KIEL, city in *Schleswig-Holstein, Germany. In the 17th century, Jews went to Kiel for the annual fair (Kieler Umschlag). Permission to settle in the city was given in 1690 to the Sephardi Court Jew Jacob Musaphia, followed in 1728 by Samson Lewin, another Court Jew. Together they laid the foundations for the small Jewish community. In 1766 Kiel had six Jewish families engaged in small businesses and moneylending. Although Schleswig-Holstein was annexed by Denmark in 1733, the legal status of the Jews in the duchy was not ameliorated. The community had a prayer hall and buried their dead at Rendsburg. In 1803 Jewish students were admitted to the University of Kiel. There were then 29 Jews in the city; the numbers grew to 75 in 1845 and 156 in 1855. A cemetery was consecrated in 1852; the community was officially organized in 1867 and two years later a synagogue was erected, to be replaced by a new one in 1910. In 1900 the community numbered 338 persons, 526 in 1910, 600 in 1925, and 522 in 1933. Kiel rabbis included Emil *Cohn (1907–12) and A. Posner (1912–33). On the Nazi rise to power, the community was exposed to severe repression and persecution: Jewish professors were dismissed from the university and the works of 28 Jewish authors – mainly lecturers in Kiel University – were removed from the library of the university. Anti-Jewish boycott meetings were held all over the city. As all Jewish children were removed from the city's public school system, the community opened its own grade school. A total of 586 Jews left the city during the Nazi era. Of those who remained 85 were deportees and 12 committed suicide. On Nov. 10, 1938, the synagogue was burned down and Jewish homes and stores were looted. After the war 11 Jews returned to Kiel; the bombed Jewish cemetery was later restored.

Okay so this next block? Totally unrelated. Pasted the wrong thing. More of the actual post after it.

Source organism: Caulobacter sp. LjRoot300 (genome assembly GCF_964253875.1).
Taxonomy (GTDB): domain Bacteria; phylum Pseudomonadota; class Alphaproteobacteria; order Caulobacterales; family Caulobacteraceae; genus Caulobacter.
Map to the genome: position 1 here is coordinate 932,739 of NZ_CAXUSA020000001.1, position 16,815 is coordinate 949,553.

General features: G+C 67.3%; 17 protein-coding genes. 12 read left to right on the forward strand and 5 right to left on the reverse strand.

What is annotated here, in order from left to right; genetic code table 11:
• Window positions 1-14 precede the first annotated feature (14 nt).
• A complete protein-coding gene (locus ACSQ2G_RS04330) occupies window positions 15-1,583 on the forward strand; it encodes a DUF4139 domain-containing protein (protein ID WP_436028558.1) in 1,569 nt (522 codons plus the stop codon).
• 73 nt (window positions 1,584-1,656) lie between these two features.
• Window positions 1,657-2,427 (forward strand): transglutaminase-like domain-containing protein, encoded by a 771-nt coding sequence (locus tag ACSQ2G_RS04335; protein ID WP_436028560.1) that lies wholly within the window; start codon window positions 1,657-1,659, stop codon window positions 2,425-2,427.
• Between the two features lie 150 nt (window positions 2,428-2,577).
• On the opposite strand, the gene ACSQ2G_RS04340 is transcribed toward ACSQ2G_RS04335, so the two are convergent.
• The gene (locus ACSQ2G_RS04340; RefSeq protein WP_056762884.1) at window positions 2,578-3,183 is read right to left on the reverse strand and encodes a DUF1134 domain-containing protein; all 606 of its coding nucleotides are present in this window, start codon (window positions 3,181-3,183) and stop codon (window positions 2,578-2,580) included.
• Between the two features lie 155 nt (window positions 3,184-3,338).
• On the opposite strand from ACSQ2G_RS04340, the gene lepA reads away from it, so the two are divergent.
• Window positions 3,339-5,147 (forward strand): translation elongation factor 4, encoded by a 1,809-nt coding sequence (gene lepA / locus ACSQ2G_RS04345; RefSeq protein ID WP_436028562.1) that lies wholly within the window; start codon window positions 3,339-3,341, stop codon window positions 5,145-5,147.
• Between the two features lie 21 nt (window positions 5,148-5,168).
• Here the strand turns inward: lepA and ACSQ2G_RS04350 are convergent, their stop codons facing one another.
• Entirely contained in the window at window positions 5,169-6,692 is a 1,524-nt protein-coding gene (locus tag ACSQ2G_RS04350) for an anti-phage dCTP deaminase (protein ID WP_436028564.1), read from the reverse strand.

M. Stern, Die israelitische Bevoelkerung der deutschen Staedte, 2 (1892); W. Victor, Die Emanzipation der Juden in Schleswig-Holstein (1913); A. Posner, in: MGWJ, 72 (1928), 287–91; 76 (1932), 229–39; Fuehrer durch die juedische Gemeindeverwaltung (1932–33), 122; H. Kellenbenz, Sephardim an der unteren Elbe (1958), index; EJ, 9. S.V.
Sources: Encyclopaedia Judaica. © 2008 The Gale Group. All Rights Reserved.